Precision oncology trial design can increase the likelihood that early clinical trial participants will benefit from the experimental therapy while affording the study sponsor the ability to stratify patients based on biological hypothesis and/or the drug’s mode of action. When implementation challenges are overcome, this represents an opportunity to unlock novel findings including predictive biomarkers of response to therapy, to assess the safety and possible efficacy of drugs in a defined population, to accelerate proof of concept, and to increase the likelihood that trial participants will benefit from partaking in the trial.

1 Introduction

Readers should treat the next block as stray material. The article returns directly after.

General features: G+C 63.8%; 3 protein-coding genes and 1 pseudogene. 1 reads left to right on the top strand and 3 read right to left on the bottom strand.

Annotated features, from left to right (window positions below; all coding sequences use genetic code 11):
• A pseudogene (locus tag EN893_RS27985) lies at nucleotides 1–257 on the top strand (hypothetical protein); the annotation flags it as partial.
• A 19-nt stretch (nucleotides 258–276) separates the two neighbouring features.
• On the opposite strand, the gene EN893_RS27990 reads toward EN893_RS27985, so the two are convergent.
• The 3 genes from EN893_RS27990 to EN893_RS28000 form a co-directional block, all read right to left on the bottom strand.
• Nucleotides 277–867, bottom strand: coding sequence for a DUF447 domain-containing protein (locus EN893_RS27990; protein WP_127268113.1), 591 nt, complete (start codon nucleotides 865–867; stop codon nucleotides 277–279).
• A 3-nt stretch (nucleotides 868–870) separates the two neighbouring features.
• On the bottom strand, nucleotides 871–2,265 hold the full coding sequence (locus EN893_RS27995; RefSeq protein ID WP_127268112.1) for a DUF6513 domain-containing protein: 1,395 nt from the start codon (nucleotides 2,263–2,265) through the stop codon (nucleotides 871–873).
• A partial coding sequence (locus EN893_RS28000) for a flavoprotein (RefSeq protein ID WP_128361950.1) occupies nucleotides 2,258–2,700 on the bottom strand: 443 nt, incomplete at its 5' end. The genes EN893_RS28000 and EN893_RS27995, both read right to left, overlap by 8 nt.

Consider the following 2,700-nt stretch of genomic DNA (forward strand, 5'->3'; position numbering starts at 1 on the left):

The approval of immune checkpoint inhibitors [ICIs; anti-PD-1, anti-PD-L1, and anti-CTLA-4 monoclonal antibodies (mAb)] for the treatment of malignant diseases for which few therapeutic options existed has created a paradigm shift in oncology and highlighted the therapeutic benefits that can be afforded by anti-cancer immunity. However, despite having revolutionized the approach to cancer treatments, ICIs still do not provide a long-term benefit to the majority of cancer patients [1, 2]. Between 10 and 30% of patients with stage IV melanoma or advanced non-small-cell lung cancer (NSCLC) are long-term survivors on immunotherapies [3, 4, 5], while much fewer with other tumor types are expected to be alive at 5 years. Nevertheless, the unprecedented rates of long-lasting clinical responses observed with ICIs in some patients have led to an avalanche of monotherapy and combination therapy approaches to cancer immunotherapy being investigated. In 2018, there were 3394 immuno-oncology agents in development encompassing 417 targets [6, 7]. They include novel ICIs, immune checkpoint agonists of co-stimulatory receptors, cytokines, cytokine blockers, other immunomodulators including activators of the innate immune system, T-cell engagers including CD3-targeted bispecific antibodies (bsAbs), neoantigen-based vaccines, oncolytic viruses, and adoptive transfer of tumor-specific effector cells.